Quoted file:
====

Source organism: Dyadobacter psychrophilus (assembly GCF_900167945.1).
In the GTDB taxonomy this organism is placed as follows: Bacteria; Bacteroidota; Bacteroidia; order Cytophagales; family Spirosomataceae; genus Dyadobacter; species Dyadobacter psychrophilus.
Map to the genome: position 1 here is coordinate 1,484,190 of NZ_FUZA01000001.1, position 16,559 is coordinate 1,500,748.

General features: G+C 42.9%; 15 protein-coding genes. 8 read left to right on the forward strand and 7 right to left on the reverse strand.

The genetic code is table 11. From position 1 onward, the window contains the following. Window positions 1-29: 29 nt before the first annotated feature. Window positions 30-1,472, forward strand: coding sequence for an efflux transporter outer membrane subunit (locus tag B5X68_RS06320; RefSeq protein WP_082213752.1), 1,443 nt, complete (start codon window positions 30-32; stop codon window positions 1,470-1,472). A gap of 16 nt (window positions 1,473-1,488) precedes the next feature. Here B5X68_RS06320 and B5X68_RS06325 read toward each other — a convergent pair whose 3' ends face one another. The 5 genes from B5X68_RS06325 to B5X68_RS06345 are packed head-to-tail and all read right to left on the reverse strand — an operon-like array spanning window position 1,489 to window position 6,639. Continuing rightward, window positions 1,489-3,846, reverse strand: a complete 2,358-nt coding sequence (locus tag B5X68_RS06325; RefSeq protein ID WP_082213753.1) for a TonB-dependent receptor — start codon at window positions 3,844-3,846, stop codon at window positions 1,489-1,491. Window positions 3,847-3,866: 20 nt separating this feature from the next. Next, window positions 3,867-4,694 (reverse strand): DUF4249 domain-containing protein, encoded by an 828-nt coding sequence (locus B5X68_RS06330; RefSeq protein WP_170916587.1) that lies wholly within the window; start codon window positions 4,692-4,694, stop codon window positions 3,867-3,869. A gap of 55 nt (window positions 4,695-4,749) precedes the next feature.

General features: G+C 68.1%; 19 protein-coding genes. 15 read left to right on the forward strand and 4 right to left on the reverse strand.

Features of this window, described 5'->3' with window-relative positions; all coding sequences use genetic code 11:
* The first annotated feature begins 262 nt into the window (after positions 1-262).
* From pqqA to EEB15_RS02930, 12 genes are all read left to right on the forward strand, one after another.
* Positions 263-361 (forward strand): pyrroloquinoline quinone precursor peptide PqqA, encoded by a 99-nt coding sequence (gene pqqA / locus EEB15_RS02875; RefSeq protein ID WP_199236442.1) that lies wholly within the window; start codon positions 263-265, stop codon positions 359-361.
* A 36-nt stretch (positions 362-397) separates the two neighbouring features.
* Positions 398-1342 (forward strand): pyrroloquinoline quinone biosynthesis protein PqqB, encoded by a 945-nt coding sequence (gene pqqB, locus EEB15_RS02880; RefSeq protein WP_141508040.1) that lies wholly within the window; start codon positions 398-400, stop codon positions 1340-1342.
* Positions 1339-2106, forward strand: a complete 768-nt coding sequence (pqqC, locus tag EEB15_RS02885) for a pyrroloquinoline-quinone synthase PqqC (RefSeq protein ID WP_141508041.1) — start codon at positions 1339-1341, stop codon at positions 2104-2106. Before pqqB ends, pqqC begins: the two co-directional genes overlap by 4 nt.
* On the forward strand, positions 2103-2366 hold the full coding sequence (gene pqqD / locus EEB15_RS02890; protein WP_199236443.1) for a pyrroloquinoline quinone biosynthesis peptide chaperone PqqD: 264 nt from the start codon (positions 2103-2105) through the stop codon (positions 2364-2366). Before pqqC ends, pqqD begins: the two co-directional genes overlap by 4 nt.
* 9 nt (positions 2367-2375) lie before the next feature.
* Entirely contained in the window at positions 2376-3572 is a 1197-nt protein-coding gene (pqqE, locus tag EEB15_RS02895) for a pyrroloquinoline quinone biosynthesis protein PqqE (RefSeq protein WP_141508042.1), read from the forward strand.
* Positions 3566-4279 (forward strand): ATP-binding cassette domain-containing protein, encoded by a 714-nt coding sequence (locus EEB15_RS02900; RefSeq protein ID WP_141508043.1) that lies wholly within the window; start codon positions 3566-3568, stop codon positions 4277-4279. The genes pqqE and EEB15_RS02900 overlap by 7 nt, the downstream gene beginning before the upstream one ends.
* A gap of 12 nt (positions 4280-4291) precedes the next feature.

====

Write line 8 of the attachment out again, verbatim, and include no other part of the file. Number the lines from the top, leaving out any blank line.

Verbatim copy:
* The first annotated feature begins 262 nt into the window (after positions 1-262).